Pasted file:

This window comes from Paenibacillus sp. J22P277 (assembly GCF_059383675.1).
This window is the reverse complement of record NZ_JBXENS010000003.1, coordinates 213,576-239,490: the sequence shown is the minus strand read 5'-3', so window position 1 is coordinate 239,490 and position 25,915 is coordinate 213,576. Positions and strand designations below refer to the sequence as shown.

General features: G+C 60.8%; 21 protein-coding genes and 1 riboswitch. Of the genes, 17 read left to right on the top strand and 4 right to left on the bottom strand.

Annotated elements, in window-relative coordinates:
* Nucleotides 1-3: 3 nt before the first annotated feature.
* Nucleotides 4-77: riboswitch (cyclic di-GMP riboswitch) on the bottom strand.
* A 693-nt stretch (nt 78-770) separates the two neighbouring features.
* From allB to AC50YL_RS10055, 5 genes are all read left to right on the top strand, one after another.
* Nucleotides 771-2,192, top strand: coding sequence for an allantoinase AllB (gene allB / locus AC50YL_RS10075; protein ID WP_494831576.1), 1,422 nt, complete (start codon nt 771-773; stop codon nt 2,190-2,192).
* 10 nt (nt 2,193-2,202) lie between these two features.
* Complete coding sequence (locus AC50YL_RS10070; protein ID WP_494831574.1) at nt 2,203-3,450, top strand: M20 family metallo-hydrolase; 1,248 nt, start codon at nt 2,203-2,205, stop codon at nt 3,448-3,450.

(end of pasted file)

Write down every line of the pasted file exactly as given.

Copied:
This window comes from Paenibacillus sp. J22P277 (assembly GCF_059383675.1).
This window is the reverse complement of record NZ_JBXENS010000003.1, coordinates 213,576-239,490: the sequence shown is the minus strand read 5'-3', so window position 1 is coordinate 239,490 and position 25,915 is coordinate 213,576. Positions and strand designations below refer to the sequence as shown.

General features: G+C 60.8%; 21 protein-coding genes and 1 riboswitch. Of the genes, 17 read left to right on the top strand and 4 right to left on the bottom strand.

Annotated elements, in window-relative coordinates:
* Nucleotides 1-3: 3 nt before the first annotated feature.
* Nucleotides 4-77: riboswitch (cyclic di-GMP riboswitch) on the bottom strand.
* A 693-nt stretch (nt 78-770) separates the two neighbouring features.
* From allB to AC50YL_RS10055, 5 genes are all read left to right on the top strand, one after another.
* Nucleotides 771-2,192, top strand: coding sequence for an allantoinase AllB (gene allB / locus AC50YL_RS10075; protein ID WP_494831576.1), 1,422 nt, complete (start codon nt 771-773; stop codon nt 2,190-2,192).
* 10 nt (nt 2,193-2,202) lie between these two features.
* Complete coding sequence (locus AC50YL_RS10070; protein ID WP_494831574.1) at nt 2,203-3,450, top strand: M20 family metallo-hydrolase; 1,248 nt, start codon at nt 2,203-2,205, stop codon at nt 3,448-3,450.